Have you dived into the world of cryptocurrency exchanges?
Cryptocurrency is used to describe encrypted virtual currencies which exist as digital tokens. This digital currency operates outside of government via decentralised ledgers or digital wallets but can be exchanged for online goods and services.
The ATO treats cryptocurrency as a form of barter exchange. There is no problem with exchanging goods and services so long as the transactions are recorded and valued correctly.
Business or Personal?
Whether it’s business or personal, crypto exchanges (buying, selling, or holding crypto assets) are subject to the same income tax and GST treatment as cash or credit transactions.
If you use cryptocurrency in your business, you’ll need to account for cryptocurrency just as you would for other business transactions. If you’ve used it for personal investment, you’ll need to include details in your income tax return.
The ATO uses data supplied by Australian cryptocurrency exchanges, state revenue offices, and shares data to cross-reference the crypto gains and losses information in your tax returns.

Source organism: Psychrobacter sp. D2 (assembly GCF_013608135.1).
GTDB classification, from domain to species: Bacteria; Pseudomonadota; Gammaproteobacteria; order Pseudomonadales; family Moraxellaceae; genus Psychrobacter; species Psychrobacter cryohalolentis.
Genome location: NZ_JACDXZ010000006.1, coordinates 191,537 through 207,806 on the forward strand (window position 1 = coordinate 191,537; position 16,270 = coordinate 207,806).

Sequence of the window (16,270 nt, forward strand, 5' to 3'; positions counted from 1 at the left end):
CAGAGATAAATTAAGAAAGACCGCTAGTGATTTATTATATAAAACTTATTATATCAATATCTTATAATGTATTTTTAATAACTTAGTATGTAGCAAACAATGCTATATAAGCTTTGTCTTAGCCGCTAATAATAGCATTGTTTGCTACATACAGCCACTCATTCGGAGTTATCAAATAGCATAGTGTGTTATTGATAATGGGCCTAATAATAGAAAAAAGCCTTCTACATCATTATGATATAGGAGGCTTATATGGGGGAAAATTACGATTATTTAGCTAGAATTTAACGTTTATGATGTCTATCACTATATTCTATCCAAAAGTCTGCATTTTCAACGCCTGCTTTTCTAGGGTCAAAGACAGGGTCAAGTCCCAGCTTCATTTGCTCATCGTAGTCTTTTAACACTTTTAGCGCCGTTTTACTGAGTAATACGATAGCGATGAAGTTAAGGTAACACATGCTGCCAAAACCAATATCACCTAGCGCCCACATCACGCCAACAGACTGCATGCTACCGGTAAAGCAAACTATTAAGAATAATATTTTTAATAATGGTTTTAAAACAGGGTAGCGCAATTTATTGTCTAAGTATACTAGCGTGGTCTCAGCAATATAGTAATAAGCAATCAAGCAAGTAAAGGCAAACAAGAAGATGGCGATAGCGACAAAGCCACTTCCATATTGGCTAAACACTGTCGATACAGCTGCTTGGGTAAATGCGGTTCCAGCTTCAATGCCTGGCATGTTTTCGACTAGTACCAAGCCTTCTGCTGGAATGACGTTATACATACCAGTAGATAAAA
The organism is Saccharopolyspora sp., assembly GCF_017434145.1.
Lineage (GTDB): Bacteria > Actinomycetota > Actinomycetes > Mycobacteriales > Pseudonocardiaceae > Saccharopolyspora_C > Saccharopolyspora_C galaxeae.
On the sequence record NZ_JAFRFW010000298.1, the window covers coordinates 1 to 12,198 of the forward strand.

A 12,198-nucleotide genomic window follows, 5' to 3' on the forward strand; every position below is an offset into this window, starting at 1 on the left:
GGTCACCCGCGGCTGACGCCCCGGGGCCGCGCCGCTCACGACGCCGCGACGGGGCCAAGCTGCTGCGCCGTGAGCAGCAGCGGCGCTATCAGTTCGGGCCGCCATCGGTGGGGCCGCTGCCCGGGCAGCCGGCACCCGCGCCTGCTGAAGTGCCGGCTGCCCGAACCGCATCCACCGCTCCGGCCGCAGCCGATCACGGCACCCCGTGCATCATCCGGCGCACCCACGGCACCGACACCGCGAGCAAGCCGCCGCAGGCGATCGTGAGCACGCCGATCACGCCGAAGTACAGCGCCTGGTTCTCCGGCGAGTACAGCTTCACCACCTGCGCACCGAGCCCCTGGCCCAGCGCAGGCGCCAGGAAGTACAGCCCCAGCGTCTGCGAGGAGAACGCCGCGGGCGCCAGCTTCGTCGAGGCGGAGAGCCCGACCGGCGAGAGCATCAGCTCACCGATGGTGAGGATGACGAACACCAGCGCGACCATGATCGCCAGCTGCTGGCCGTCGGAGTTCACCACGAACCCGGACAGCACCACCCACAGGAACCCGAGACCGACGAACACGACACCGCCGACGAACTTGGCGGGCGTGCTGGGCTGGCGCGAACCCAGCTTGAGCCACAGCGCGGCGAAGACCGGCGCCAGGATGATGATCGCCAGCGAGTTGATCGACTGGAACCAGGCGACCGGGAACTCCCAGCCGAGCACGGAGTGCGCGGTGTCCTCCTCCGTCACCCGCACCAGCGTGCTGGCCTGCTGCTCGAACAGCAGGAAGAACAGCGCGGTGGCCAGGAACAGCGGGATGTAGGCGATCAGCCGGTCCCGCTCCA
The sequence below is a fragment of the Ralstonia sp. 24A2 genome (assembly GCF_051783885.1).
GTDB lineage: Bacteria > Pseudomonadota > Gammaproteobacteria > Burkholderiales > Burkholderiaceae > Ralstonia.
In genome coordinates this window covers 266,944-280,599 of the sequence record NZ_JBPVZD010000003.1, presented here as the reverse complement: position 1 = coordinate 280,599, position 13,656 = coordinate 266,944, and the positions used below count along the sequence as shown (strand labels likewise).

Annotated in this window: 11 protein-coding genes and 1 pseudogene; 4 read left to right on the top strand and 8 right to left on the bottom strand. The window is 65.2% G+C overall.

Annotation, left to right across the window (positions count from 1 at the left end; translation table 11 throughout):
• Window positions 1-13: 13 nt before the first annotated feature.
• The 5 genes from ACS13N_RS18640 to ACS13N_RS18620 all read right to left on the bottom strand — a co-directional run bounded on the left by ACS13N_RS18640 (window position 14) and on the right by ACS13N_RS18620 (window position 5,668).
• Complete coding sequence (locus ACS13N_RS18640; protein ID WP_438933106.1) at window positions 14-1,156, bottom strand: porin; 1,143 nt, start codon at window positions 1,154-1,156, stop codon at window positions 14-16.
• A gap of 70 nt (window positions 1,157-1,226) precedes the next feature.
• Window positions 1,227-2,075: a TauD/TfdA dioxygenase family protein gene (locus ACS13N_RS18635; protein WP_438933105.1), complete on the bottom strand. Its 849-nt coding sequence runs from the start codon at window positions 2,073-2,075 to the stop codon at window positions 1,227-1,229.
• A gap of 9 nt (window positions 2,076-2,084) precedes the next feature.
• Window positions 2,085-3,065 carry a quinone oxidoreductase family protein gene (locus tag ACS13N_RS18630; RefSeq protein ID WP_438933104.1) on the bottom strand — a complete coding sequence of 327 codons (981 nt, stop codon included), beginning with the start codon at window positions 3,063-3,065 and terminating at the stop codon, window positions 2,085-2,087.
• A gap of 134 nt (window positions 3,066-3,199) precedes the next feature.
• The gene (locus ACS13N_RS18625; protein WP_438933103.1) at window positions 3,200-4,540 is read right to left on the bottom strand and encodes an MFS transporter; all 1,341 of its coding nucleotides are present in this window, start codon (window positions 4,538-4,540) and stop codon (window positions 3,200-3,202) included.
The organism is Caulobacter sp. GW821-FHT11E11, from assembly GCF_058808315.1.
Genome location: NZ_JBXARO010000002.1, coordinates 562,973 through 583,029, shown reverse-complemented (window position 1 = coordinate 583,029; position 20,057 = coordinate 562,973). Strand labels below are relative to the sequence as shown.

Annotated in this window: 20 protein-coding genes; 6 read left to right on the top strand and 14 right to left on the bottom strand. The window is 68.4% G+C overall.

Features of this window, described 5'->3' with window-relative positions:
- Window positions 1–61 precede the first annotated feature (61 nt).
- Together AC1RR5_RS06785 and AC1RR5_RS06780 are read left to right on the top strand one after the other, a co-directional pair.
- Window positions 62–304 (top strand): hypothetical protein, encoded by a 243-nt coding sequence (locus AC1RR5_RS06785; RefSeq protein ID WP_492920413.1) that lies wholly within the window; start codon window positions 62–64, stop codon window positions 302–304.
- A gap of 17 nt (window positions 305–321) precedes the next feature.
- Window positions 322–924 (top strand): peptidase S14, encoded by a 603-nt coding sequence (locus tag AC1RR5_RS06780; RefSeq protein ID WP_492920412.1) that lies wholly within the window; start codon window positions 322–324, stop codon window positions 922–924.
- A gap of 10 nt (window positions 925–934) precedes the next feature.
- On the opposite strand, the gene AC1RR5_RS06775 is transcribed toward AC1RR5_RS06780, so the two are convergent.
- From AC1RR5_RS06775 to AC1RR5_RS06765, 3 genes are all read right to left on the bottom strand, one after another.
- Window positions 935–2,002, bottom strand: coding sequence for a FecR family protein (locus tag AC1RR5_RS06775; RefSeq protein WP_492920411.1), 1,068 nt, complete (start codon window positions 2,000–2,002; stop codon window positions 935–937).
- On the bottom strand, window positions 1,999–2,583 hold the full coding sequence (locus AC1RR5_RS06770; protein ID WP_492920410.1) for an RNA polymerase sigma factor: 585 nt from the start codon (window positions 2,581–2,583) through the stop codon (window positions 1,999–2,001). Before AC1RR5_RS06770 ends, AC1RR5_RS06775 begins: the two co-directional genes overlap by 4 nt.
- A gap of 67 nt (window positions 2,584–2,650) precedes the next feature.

Crypto Transaction Records
Keep records of all transactions, including dates, AUD value, the nature of the transactions, exchange receipts, legal costs, and other parties involved (even a crypto address is enough) in the sale or purchase of cryptocurrency.
Cryptocurrency and the ATO
The ATO has taken a lenient approach to pursue taxation of crypto assets. However, now that cryptocurrency is attracting more mainstream investors and there is a lot more data available, the ATO checks the taxation obligations of individuals and businesses with crypto assets.
There are different rules for using cryptocurrency in business and for personal expenses or investments. Business transactions use the trading stock rules, while private exchanges involve capital gains tax rules.
Talk to us. We’ll check that all your crypto transactions are recorded correctly for your tax return. Don’t get caught out by the ATO spotlight on cryptocurrency.